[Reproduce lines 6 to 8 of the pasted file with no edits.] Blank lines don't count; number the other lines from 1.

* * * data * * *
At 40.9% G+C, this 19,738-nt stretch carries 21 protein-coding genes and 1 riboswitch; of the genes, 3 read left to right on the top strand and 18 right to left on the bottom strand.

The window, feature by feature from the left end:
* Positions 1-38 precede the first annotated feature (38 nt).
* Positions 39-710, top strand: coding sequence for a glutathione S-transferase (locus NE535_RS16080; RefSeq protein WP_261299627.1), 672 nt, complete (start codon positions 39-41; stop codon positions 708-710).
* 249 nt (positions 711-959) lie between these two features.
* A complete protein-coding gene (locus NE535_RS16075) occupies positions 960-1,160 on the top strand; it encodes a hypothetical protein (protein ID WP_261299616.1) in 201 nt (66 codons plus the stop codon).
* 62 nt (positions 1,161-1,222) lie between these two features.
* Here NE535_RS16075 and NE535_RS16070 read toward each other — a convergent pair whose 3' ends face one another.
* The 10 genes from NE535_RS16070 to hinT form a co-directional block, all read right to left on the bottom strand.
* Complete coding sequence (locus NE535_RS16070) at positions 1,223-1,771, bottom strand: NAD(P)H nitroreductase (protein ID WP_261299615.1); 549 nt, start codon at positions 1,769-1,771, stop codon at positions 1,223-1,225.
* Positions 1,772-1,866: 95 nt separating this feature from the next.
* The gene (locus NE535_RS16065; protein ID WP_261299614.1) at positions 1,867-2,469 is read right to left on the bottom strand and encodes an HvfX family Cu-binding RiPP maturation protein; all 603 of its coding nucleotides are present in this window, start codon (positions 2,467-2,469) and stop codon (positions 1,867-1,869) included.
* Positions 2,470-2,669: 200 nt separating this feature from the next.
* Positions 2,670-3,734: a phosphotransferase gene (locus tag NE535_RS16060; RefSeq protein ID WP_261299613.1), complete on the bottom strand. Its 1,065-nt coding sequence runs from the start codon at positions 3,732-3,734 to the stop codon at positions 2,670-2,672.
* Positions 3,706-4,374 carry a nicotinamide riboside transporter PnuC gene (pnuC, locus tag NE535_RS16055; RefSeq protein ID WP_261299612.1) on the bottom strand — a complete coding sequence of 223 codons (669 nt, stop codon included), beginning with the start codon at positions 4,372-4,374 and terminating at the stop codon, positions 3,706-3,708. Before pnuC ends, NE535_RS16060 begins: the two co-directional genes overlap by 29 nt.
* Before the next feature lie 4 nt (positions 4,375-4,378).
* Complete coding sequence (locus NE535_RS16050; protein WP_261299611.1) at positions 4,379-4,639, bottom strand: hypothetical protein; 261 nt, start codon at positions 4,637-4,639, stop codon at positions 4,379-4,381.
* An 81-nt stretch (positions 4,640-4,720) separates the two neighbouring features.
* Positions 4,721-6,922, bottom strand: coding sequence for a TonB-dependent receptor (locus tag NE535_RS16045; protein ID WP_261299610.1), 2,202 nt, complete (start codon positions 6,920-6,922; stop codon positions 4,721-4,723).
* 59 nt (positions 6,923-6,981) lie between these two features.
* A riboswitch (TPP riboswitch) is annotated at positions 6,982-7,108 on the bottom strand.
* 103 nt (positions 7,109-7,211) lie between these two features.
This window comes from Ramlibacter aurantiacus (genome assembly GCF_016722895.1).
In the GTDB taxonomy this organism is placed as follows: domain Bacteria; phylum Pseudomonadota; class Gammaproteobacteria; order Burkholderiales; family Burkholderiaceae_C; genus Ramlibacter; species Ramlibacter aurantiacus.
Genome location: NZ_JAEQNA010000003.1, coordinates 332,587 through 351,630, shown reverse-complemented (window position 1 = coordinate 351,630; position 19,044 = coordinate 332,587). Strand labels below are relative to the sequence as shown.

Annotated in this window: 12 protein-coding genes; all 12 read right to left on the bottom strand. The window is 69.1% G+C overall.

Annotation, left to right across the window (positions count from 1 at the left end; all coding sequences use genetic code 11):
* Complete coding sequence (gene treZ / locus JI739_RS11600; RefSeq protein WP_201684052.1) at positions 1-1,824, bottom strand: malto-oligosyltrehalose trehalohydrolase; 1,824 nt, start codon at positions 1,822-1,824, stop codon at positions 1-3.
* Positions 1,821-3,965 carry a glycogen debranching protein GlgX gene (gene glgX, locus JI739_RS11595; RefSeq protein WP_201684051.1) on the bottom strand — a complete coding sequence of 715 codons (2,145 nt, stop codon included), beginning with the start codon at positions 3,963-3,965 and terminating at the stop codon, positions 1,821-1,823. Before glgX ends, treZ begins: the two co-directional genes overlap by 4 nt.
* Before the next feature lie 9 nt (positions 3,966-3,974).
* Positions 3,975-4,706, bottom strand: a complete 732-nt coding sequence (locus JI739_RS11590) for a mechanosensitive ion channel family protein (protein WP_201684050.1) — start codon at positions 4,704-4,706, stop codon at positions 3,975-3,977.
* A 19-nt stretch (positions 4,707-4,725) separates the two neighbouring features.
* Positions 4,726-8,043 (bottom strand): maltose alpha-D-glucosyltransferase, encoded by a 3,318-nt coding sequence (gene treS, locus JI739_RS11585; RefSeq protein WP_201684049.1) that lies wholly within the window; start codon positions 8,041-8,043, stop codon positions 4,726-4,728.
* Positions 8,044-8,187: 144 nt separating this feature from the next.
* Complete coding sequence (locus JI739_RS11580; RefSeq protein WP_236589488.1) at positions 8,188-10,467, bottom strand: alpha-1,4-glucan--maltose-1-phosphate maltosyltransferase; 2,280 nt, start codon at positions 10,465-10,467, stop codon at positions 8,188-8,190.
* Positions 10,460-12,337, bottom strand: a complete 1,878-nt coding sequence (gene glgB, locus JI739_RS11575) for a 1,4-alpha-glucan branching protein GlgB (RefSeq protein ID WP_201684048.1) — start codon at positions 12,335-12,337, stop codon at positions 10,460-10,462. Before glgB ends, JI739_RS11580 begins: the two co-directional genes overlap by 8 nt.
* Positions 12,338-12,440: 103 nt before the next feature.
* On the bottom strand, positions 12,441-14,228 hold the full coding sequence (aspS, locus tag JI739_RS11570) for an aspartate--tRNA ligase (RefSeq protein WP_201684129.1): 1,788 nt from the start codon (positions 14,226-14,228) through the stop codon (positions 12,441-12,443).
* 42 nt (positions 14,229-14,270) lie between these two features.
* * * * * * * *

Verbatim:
* A complete protein-coding gene (locus NE535_RS16075) occupies positions 960-1,160 on the top strand; it encodes a hypothetical protein (protein ID WP_261299616.1) in 201 nt (66 codons plus the stop codon).
* 62 nt (positions 1,161-1,222) lie between these two features.
* Here NE535_RS16075 and NE535_RS16070 read toward each other — a convergent pair whose 3' ends face one another.